Date of this Version
Published in Beef Research Program Progress Report, No. 4, Part 2 (May 1993)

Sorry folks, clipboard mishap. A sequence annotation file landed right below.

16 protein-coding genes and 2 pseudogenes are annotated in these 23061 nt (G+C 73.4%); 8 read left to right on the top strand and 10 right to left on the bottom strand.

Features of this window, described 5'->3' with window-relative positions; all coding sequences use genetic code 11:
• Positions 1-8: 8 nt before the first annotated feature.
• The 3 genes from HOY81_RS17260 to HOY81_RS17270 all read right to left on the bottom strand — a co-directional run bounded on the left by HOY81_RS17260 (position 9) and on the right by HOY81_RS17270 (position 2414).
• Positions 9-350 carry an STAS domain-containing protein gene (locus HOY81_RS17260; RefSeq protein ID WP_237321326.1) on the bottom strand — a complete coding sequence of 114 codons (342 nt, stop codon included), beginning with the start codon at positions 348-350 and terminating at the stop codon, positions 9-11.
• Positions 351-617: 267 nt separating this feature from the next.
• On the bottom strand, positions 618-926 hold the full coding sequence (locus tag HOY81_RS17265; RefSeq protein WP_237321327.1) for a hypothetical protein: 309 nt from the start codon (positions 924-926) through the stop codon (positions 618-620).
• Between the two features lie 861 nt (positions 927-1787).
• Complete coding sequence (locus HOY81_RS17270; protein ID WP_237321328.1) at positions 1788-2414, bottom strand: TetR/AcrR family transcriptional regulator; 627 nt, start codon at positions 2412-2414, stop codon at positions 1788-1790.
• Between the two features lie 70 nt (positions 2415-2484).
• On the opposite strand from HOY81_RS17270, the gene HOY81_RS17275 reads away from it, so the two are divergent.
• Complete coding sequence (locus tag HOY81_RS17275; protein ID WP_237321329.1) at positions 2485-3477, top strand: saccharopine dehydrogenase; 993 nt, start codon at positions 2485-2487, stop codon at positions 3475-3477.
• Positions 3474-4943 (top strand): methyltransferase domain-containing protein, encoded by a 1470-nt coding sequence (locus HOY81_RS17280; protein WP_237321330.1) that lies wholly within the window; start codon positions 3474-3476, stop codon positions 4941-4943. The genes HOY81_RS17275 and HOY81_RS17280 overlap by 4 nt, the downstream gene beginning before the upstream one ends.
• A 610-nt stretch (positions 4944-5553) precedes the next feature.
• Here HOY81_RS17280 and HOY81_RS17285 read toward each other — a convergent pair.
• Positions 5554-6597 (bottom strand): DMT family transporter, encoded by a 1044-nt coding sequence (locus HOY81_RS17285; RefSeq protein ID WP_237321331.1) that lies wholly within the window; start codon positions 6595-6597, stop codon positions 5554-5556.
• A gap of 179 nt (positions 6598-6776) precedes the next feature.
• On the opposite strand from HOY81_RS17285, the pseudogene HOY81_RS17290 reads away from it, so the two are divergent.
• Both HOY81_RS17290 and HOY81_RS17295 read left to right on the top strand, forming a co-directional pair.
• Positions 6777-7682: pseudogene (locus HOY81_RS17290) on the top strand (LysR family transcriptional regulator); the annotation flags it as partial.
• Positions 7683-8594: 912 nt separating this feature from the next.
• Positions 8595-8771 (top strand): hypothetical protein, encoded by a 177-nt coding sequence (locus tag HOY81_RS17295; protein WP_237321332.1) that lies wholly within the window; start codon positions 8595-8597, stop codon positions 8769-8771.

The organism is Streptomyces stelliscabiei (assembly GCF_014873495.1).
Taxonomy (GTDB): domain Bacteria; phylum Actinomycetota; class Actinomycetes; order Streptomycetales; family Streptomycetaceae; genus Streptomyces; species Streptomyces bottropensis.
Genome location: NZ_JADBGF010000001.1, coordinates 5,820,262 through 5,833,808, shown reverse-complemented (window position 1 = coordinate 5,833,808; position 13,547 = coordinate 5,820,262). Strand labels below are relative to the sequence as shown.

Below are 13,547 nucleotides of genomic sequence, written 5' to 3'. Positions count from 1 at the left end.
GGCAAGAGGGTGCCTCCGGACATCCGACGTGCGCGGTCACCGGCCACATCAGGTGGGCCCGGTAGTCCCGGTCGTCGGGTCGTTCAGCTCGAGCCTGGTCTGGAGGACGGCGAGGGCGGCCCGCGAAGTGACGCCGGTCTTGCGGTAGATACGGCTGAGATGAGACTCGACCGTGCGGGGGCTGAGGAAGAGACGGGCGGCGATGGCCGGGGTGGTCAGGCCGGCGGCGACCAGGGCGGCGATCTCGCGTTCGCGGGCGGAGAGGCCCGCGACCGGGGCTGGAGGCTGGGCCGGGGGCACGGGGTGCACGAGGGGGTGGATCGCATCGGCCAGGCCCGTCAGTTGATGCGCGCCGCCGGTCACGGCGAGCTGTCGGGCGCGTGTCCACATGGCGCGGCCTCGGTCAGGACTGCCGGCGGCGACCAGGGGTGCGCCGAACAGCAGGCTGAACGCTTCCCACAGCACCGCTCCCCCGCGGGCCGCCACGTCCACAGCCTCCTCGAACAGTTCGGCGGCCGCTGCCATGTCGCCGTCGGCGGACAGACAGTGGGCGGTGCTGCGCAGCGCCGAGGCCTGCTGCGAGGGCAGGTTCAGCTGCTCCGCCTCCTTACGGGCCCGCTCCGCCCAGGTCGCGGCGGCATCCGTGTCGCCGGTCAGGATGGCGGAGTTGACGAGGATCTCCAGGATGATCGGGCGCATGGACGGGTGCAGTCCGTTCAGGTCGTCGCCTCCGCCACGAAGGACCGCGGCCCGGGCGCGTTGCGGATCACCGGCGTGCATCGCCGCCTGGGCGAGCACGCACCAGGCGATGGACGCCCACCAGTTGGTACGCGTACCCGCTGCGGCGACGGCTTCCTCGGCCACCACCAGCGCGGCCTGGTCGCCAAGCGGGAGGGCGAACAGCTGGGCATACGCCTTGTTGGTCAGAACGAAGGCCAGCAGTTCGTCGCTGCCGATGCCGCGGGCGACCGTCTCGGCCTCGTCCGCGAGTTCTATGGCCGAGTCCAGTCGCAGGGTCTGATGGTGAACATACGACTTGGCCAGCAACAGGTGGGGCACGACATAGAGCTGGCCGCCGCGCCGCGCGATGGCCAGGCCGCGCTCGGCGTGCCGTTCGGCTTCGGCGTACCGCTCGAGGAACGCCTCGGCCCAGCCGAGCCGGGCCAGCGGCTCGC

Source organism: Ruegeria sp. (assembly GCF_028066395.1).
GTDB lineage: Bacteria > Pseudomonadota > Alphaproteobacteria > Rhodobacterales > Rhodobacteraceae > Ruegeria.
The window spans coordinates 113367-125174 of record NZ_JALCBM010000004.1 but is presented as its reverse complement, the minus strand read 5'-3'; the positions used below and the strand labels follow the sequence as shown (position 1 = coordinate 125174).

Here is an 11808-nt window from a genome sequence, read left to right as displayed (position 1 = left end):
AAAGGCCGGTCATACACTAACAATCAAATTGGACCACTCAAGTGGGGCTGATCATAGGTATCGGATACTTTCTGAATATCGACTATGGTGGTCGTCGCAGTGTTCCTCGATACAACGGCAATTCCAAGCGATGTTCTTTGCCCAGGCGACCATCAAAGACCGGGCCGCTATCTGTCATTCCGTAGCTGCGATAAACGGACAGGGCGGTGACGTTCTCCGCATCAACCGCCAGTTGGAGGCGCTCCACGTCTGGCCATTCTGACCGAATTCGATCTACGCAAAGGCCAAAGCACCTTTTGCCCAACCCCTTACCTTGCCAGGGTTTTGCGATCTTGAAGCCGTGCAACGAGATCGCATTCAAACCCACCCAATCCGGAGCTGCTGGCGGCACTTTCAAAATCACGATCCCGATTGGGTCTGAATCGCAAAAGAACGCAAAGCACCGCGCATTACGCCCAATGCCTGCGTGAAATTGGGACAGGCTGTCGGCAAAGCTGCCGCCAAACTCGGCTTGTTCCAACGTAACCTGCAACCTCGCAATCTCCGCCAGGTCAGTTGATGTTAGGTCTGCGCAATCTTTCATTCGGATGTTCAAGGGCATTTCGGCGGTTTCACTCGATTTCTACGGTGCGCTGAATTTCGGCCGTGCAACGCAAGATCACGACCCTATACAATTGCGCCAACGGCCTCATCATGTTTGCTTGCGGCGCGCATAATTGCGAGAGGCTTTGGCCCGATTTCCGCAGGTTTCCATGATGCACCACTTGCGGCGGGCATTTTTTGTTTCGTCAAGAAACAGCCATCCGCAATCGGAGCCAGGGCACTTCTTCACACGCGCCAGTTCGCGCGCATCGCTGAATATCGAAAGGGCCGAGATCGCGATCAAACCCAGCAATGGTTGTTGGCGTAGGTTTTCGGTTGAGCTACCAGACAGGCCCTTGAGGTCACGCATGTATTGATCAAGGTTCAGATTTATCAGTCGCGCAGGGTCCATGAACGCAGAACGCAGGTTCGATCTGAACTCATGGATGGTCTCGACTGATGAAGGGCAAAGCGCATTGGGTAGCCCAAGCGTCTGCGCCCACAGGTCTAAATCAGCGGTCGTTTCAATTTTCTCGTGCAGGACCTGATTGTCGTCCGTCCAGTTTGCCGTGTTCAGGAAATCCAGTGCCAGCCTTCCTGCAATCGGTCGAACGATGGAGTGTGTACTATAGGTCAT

Calves passively acquire a significant and vital portion of their immune protection from disease through consumption of the first milk (colostrum). The immunoglobulins (antibodies) that are contained in colostrum will help protect the calf from disease for the first several months of life. This process is called passive immunoglobulin transfer. Failure of passive immunoglobulin transfer (FPT) is a serious and ongoing problem in calves. Although many factors that contribute to FPT have been examined, it continues to be an obstacle to profitability. Calves that do not receive adequate colostrum are at increased risk of infection from a variety of disease-causing organisms. Several methods of detecting FPT have been described. Evaluating the status of passive immunity in calves is hindered by deficiencies in the available testing technologies. The most accurate means to assess FPT is determining concentrations of serum immunoglobulin. The predominant type of immunoglobulin transferred from the cow to the calf through colostrum is immunoglobulin G (lgG). Direct measurement of serum concentrations of IgG is usually accomplished using radial immunodiffusion. The value of this test is limited by the high cost involved, the technical expertise required, and the lack of relevance of the test results after the 24 to 48 hr required for the test to run. Several indirect methods of determination are available. These include zinc sulfate turbidity, sodium sulphite precipitation, glutaraldehyde coagulation, and serum refractometry. These are indirect measurements of the immunoglobulin levels of the calf and therefore are subject to artifactual readings due to aberrations in hydration status, total blood protein levels, and other blood attributes. Some of the above tests (zinc sulfate turbidity, sodium sulphite precipitation, and glutaraldehyde coagulation) require the transport of test tubes and reagents to the field. These three tests are semiquantitative and provide estimates of minimal levels or ranges of serum immunoglobulin levels. Refractometry is simple, quick, and inexpensive, but considered the most inaccurate estimator of immunoglobulin status. Gamma-glutamyltransferase (gamma-GT) is a membrane associated enzyme located in multiple sites throughout the body. Gamma-GT is located primarily in cells that have absorptive or secretory functions. Serum level of gamma- GT is recognized as a useful clinical indicator of liver disorders in many species. Activity of gamma-GT in colostrum has been reported to be high in a number of species, including dogs, sheep, cattle, and human beings. In many of these species, serum activity of gamma-GT in neonates that have consumed colostrum is elevated. However, this is not true in all species, with horses being a reported exception. The purposes of this study were to characterize the activity of serum gamma-GT in newborn calves before and after suckling and to explore the usefulnes of serum gamma-GT as an indicator of FPT in calves.